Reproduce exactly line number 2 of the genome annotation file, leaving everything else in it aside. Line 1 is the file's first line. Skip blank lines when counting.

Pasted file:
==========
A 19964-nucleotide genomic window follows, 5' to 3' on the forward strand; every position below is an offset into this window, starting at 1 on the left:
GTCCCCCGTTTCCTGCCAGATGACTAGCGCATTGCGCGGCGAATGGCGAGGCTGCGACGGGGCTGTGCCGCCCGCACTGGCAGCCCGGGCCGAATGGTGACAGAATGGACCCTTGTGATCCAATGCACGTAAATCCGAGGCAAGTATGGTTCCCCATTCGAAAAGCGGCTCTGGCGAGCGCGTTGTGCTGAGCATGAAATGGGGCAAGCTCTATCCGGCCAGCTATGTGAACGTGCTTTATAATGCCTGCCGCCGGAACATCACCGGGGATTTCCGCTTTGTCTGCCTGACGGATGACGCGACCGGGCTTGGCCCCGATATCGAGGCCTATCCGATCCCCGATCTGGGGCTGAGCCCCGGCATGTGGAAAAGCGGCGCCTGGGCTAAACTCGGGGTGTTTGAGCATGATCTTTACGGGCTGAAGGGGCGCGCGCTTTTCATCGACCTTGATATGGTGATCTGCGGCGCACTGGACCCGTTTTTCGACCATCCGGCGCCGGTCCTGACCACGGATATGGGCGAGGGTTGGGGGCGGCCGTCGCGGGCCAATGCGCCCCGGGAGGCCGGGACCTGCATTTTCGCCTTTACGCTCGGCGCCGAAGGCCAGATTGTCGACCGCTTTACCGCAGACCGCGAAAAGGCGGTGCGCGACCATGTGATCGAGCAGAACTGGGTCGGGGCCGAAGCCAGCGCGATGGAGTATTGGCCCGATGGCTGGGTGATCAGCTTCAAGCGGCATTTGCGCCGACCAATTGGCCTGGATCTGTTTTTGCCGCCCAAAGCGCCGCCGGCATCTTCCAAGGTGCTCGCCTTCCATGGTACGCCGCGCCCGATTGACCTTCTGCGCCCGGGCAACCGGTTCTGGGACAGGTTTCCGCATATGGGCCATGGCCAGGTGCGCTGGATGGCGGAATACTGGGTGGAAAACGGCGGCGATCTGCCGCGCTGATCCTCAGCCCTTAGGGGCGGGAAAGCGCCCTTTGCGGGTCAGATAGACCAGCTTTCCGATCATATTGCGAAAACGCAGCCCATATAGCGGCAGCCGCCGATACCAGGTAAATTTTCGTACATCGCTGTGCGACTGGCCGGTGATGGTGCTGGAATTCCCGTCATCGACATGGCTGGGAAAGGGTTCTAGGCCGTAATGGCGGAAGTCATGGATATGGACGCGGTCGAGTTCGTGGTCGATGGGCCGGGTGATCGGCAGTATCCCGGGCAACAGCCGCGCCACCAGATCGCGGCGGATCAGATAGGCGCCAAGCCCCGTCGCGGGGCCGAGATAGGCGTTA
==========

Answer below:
GTCCCCCGTTTCCTGCCAGATGACTAGCGCATTGCGCGGCGAATGGCGAGGCTGCGACGGGGCTGTGCCGCCCGCACTGGCAGCCCGGGCCGAATGGTGACAGAATGGACCCTTGTGATCCAATGCACGTAAATCCGAGGCAAGTATGGTTCCCCATTCGAAAAGCGGCTCTGGCGAGCGCGTTGTGCTGAGCATGAAATGGGGCAAGCTCTATCCGGCCAGCTATGTGAACGTGCTTTATAATGCCTGCCGCCGGAACATCACCGGGGATTTCCGCTTTGTCTGCCTGACGGATGACGCGACCGGGCTTGGCCCCGATATCGAGGCCTATCCGATCCCCGATCTGGGGCTGAGCCCCGGCATGTGGAAAAGCGGCGCCTGGGCTAAACTCGGGGTGTTTGAGCATGATCTTTACGGGCTGAAGGGGCGCGCGCTTTTCATCGACCTTGATATGGTGATCTGCGGCGCACTGGACCCGTTTTTCGACCATCCGGCGCCGGTCCTGACCACGGATATGGGCGAGGGTTGGGGGCGGCCGTCGCGGGCCAATGCGCCCCGGGAGGCCGGGACCTGCATTTTCGCCTTTACGCTCGGCGCCGAAGGCCAGATTGTCGACCGCTTTACCGCAGACCGCGAAAAGGCGGTGCGCGACCATGTGATCGAGCAGAACTGGGTCGGGGCCGAAGCCAGCGCGATGGAGTATTGGCCCGATGGCTGGGTGATCAGCTTCAAGCGGCATTTGCGCCGACCAATTGGCCTGGATCTGTTTTTGCCGCCCAAAGCGCCGCCGGCATCTTCCAAGGTGCTCGCCTTCCATGGTACGCCGCGCCCGATTGACCTTCTGCGCCCGGGCAACCGGTTCTGGGACAGGTTTCCGCATATGGGCCATGGCCAGGTGCGCTGGATGGCGGAATACTGGGTGGAAAACGGCGGCGATCTGCCGCGCTGATCCTCAGCCCTTAGGGGCGGGAAAGCGCCCTTTGCGGGTCAGATAGACCAGCTTTCCGATCATATTGCGAAAACGCAGCCCATATAGCGGCAGCCGCCGATACCAGGTAAATTTTCGTACATCGCTGTGCGACTGGCCGGTGATGGTGCTGGAATTCCCGTCATCGACATGGCTGGGAAAGGGTTCTAGGCCGTAATGGCGGAAGTCATGGATATGGACGCGGTCGAGTTCGTGGTCGATGGGCCGGGTGATCGGCAGTATCCCGGGCAACAGCCGCGCCACCAGATCGCGGCGGATCAGATAGGCGCCAAGCCCCGTCGCGGGGCCGAGATAGGCGTTA